The tight economy has governments cutting back where they can, and that has many Chicago residents worried the social safety net is getting frayed.
For example, outside of Medicaid, the state provides the bulk of mental health care funding, which is channeled to the City of Chicago and private non-profits who provide direct services. But the state cut funding levels last year, and that left thousands of the working poor without mental health care.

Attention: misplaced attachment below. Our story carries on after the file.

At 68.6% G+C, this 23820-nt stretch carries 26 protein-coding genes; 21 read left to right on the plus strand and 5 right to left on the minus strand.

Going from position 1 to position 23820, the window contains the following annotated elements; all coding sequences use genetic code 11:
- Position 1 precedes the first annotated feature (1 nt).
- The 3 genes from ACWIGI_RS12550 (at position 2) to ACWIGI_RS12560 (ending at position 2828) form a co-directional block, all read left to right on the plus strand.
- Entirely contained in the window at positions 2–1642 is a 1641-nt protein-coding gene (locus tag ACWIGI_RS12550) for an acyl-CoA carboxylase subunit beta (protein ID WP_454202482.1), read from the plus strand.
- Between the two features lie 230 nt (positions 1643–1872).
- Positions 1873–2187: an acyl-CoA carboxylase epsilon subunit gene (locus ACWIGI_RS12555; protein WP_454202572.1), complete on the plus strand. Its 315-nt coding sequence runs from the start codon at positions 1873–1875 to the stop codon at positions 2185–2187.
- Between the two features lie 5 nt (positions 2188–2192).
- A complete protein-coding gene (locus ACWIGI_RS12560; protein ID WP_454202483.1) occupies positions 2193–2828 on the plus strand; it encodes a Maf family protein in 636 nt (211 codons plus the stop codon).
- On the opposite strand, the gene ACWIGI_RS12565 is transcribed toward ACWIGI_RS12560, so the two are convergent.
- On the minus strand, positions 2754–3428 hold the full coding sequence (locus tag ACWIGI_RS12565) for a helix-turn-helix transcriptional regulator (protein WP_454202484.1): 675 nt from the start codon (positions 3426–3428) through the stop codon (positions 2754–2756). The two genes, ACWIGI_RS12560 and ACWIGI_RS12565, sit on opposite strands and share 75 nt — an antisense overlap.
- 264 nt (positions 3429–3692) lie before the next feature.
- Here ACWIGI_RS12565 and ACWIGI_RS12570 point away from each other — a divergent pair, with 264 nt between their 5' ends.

Trilogy Inc., a behavioral health care provider in Chicago’s Rogers Park neighborhood, receives over 70 percent of its $3.9 million budget from grants and contracts with the State of Illinois. According to a statement from Trilogy, state funding cuts pulled $550,000 from their budget compared to the previous year. Cut backs forced them to eliminate staff and close upwards of 140 client cases.
One of the clients affected by these cuts was Helena Carnes-Jeffries, 35. She experienced childhood sexual abuse and was later diagnosed with bipolar disorder. She had been a Trilogy client for 10 years.
In this commentary Carnes-Jeffries asks that Chicago’s new mayor and aldermen address gaps in mental health-care funding and pick up where the state left off.